The plan is to fund projects in counter hypersonic missies, developing air and ground unmanned vehicles, ensuring secure communications in space.

The EDF is the instrument through which the Commission is hoping to boost defence R&D and cooperation by promoting research between large and small companies throughout the EU and Norway. It has established a fund worth €8 billion for the 2021-2027 period to support collaborative R&D of new defence technologies among its members.

 All these measures are being underwritten by the Commission’s European Defence Industry Programme (EDIP) which seeks to ensure a longer term approach for industrial readiness. The first ever European Defence Industrial Strategy was approved at the beginning of March this year. It has outlined an ambitious set of actions to support the competitiveness and readiness of Europe’s defence industry.

As part of this, the Commission has approved its first operational measure, a  European Defence Industry Programme (EDIP) to start implementing concrete measures under the EDIS.  Under this financial support will be made available to European defence industry. In addition, it would aim at strengthening the competitiveness and resilience of EU’s Defence Technological and Industrial Base. This would also provide for cooperation with Ukrainian recovery, reconstruction and modernisation. Its bottom-line aim would be to provide defence products on a steady and regular volume.

 So overall, the EU is now taking a multi-pronged approach to strengthen its defence capabilities which involves, first and foremost, increasing defence spending. The second is establishing the EDF to handle future contingencies. Third is approaching joint procurement through initiatives like the EDIP to reduce duplication. In addition, the EU is seeking to enhance military cooperation among members and address the obvious gaps such as that in ammunition supplies and intelligence gathering.

 Yet, the past weighs heavily on Europe. As of now they are €56 billion short in meeting their  defence spending target, though the good news is that the shortfall has halved in the past decade. According to NATO officials, two-thirds of its members will meet the target of spending 2 percent of their GDP on defence this year, this is up from just three countries in 2014.

Even now, many of the bigger countries have not been able to hit the target of 2 percent of—Italy, Spain, Belgium—because of their fiscal situation. Even giants like Germany, have spent just 1.39 percent, some  €14 billion less than needed to meet the benchmark. Last year, two thirds of the €1.2 trillion NATO defence spending was by the US, more than double of the €361 billion spent by the EU, United Kingdom and Norway combined.

It’s not that they are not trying. There have been countries like Poland, which has historical fears of Russia, and which has aimed tol spend 4 percent of its GDP in 2024 on defence. A recent report has noted that Ukraine is set to receive large shipments of ammunition because of the efforts of the Czech Republic which had managed to source nearly a million shells from various sources.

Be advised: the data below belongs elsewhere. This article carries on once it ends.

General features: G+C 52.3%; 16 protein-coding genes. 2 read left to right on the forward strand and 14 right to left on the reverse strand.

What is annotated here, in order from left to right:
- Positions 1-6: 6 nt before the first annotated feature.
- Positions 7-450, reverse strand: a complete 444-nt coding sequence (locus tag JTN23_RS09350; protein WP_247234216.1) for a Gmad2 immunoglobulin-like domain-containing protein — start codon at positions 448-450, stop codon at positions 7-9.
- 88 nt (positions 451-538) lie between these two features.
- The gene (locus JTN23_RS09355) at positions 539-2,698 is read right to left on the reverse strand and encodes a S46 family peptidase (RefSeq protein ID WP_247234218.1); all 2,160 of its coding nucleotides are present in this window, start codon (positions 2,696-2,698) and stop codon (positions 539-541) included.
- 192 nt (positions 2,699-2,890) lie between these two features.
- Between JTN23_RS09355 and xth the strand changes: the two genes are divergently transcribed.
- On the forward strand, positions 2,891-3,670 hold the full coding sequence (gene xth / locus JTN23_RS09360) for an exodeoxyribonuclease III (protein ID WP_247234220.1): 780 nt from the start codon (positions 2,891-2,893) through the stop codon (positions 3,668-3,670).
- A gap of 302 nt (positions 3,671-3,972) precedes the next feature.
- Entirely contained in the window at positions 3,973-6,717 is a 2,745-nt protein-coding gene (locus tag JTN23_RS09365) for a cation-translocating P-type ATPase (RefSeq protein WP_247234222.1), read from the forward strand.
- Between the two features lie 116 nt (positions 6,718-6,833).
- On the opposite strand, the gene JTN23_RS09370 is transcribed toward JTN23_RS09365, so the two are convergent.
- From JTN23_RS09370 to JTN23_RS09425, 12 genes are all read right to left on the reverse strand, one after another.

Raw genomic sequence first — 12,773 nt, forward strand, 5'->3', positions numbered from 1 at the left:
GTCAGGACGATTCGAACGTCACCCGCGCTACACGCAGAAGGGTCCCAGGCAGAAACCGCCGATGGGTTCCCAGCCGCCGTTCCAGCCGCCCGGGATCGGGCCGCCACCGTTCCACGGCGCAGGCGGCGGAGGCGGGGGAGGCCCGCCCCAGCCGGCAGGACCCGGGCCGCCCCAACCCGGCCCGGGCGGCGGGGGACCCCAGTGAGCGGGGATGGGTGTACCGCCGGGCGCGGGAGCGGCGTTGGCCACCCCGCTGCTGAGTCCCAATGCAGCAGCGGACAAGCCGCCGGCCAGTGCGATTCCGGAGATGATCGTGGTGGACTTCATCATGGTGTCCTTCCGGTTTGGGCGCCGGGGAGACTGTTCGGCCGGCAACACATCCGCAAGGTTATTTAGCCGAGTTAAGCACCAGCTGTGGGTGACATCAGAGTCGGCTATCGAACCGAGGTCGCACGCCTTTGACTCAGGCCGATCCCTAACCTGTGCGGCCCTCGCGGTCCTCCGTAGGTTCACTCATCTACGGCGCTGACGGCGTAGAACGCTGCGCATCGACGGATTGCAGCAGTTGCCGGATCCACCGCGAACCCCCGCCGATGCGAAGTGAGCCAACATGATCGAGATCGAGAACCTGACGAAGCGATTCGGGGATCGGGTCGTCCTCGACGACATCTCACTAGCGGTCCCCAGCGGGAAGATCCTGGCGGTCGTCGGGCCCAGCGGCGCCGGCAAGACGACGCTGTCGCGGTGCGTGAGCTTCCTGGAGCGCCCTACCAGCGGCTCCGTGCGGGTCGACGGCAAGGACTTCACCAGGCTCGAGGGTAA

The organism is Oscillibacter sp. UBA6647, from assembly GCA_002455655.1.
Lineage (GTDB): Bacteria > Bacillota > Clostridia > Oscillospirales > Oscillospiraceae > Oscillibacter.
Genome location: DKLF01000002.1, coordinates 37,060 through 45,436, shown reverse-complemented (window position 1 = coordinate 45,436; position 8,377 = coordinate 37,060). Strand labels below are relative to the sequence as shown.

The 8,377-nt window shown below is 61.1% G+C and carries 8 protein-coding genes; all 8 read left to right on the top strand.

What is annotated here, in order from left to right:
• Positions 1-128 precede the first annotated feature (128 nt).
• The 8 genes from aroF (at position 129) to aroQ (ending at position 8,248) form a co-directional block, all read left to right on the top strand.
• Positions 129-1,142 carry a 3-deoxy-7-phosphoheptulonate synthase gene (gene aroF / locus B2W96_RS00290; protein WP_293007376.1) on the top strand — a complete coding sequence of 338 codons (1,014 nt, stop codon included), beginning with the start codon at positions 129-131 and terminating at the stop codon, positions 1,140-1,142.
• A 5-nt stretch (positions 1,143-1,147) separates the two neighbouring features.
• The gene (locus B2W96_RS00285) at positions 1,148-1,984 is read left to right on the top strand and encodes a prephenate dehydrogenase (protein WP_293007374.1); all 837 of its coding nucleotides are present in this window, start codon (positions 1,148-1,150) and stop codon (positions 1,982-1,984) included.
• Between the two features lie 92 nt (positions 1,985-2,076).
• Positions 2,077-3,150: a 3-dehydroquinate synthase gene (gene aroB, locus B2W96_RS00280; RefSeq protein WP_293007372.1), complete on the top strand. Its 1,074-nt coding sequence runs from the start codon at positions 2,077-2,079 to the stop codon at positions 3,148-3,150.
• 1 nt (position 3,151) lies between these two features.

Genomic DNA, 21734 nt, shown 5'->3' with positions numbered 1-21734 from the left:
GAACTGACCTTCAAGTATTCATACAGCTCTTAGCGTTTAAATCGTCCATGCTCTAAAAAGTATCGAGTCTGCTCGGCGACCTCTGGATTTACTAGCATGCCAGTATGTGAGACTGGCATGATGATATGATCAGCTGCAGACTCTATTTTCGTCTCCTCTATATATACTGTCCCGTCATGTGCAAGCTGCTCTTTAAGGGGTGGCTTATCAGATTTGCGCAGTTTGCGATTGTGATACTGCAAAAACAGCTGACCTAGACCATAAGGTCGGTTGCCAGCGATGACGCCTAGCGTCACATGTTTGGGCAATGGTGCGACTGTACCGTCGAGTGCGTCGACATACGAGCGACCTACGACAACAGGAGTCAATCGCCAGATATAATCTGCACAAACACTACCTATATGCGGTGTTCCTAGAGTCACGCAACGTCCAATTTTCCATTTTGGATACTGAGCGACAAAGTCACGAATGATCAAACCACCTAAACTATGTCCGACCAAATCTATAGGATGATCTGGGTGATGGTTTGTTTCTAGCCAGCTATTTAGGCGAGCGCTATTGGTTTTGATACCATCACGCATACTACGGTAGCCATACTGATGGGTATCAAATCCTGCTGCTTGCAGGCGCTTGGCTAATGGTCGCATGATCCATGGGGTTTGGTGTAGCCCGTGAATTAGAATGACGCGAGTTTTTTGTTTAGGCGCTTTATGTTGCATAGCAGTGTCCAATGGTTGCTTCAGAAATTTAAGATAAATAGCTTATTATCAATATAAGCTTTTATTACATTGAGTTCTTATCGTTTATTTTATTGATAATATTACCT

Recently, leaders of France, Germany, and Poland, known as the Weimar triangle met to display a sense of strength and unity in the face of the current gloomy situation in Ukraine. Among the more important decisions they took was to abandon the French suggestion that procurement of ammunition be limited to Europe alone, but be expanded to cover the world. France and Germany have to play a leadership role in Europe and they are spearheading joint military projects such as the Future Combat Air System and the Main Ground Combat System.

As of now, there is no doubt that a sudden withdrawal of American power would be devastating for Europe. There would be a range of issues from the geopolitical ones to the tactica ones thatl they need to handle.

But demonstrating to the world, to Russia as much as the United States, that they are capable of looking after their own defence would be a major deterrent against further Russian aggression.  

Implications for India

What would be the implications for India? Nothing dramatic. A consolidation of EU defence industry would enable possible future collaboration on defence programmes.

India is seeking to promote its defence industrial base and could find cooperation with Europe a useful means of offsetting the power of American industries.

Another aspect would be the situation that could arise in the event of a US withdrawal from NATO and a resultant Ukrainian collapse. Without doubt this would have global consequences with regard to the US as a reliable ally and partner with implications for not just its allies, but partner like India as well.

Manoj Joshi is a Distinguished Fellow at the Observer Research Foundation.

The views expressed above belong to the author(s). ORF research and analyses now available on Telegram! Click here to access our curated content — blogs, longforms and interviews.


Manoj Joshi

Manoj Joshi

Manoj Joshi is a Distinguished Fellow at the ORF. He has been a journalist specialising on national and international politics and is a commentator and ...

Read More +

Related Search Terms